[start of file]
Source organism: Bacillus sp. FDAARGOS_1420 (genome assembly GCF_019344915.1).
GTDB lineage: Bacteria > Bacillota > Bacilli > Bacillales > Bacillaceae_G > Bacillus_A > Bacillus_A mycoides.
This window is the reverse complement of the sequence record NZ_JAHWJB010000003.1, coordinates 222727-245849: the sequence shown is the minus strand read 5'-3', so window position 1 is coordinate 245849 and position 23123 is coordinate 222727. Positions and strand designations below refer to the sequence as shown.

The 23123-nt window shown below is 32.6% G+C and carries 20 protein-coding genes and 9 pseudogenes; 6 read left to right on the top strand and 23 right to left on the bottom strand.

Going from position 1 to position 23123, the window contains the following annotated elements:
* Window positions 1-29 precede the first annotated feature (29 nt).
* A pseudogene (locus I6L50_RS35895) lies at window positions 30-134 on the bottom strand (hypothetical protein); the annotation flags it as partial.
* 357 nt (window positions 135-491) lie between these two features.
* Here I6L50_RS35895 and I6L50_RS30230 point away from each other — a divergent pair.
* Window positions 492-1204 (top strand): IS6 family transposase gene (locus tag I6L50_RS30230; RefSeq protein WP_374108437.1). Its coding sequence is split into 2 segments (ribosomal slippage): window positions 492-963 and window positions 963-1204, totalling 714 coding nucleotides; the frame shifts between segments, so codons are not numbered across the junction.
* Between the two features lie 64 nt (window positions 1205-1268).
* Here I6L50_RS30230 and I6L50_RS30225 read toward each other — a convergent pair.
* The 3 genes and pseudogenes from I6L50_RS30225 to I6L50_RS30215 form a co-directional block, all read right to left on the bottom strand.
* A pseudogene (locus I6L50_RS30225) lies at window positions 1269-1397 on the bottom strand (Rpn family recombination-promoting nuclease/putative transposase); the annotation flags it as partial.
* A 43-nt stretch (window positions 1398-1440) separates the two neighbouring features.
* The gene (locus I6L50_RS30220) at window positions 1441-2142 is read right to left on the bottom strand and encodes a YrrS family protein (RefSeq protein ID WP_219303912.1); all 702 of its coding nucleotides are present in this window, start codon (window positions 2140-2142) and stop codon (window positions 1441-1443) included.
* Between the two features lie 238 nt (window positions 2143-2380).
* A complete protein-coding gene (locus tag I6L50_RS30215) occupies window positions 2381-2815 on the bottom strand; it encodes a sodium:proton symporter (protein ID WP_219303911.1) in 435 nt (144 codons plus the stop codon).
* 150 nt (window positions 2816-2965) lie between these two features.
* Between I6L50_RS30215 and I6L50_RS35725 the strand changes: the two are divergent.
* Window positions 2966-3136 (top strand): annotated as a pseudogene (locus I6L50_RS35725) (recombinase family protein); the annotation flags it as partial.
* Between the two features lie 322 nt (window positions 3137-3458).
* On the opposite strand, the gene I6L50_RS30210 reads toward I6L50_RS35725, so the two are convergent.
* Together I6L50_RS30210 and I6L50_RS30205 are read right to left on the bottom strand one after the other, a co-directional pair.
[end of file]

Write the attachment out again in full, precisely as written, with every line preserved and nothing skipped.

Source organism: Bacillus sp. FDAARGOS_1420 (genome assembly GCF_019344915.1).
GTDB lineage: Bacteria > Bacillota > Bacilli > Bacillales > Bacillaceae_G > Bacillus_A > Bacillus_A mycoides.
This window is the reverse complement of the sequence record NZ_JAHWJB010000003.1, coordinates 222727-245849: the sequence shown is the minus strand read 5'-3', so window position 1 is coordinate 245849 and position 23123 is coordinate 222727. Positions and strand designations below refer to the sequence as shown.

The 23123-nt window shown below is 32.6% G+C and carries 20 protein-coding genes and 9 pseudogenes; 6 read left to right on the top strand and 23 right to left on the bottom strand.

Going from position 1 to position 23123, the window contains the following annotated elements:
* Window positions 1-29 precede the first annotated feature (29 nt).
* A pseudogene (locus I6L50_RS35895) lies at window positions 30-134 on the bottom strand (hypothetical protein); the annotation flags it as partial.
* 357 nt (window positions 135-491) lie between these two features.
* Here I6L50_RS35895 and I6L50_RS30230 point away from each other — a divergent pair.
* Window positions 492-1204 (top strand): IS6 family transposase gene (locus tag I6L50_RS30230; RefSeq protein WP_374108437.1). Its coding sequence is split into 2 segments (ribosomal slippage): window positions 492-963 and window positions 963-1204, totalling 714 coding nucleotides; the frame shifts between segments, so codons are not numbered across the junction.
* Between the two features lie 64 nt (window positions 1205-1268).
* Here I6L50_RS30230 and I6L50_RS30225 read toward each other — a convergent pair.
* The 3 genes and pseudogenes from I6L50_RS30225 to I6L50_RS30215 form a co-directional block, all read right to left on the bottom strand.
* A pseudogene (locus I6L50_RS30225) lies at window positions 1269-1397 on the bottom strand (Rpn family recombination-promoting nuclease/putative transposase); the annotation flags it as partial.
* A 43-nt stretch (window positions 1398-1440) separates the two neighbouring features.
* The gene (locus I6L50_RS30220) at window positions 1441-2142 is read right to left on the bottom strand and encodes a YrrS family protein (RefSeq protein ID WP_219303912.1); all 702 of its coding nucleotides are present in this window, start codon (window positions 2140-2142) and stop codon (window positions 1441-1443) included.
* Between the two features lie 238 nt (window positions 2143-2380).
* A complete protein-coding gene (locus tag I6L50_RS30215) occupies window positions 2381-2815 on the bottom strand; it encodes a sodium:proton symporter (protein ID WP_219303911.1) in 435 nt (144 codons plus the stop codon).
* 150 nt (window positions 2816-2965) lie between these two features.
* Between I6L50_RS30215 and I6L50_RS35725 the strand changes: the two are divergent.
* Window positions 2966-3136 (top strand): annotated as a pseudogene (locus I6L50_RS35725) (recombinase family protein); the annotation flags it as partial.
* Between the two features lie 322 nt (window positions 3137-3458).
* On the opposite strand, the gene I6L50_RS30210 reads toward I6L50_RS35725, so the two are convergent.
* Together I6L50_RS30210 and I6L50_RS30205 are read right to left on the bottom strand one after the other, a co-directional pair.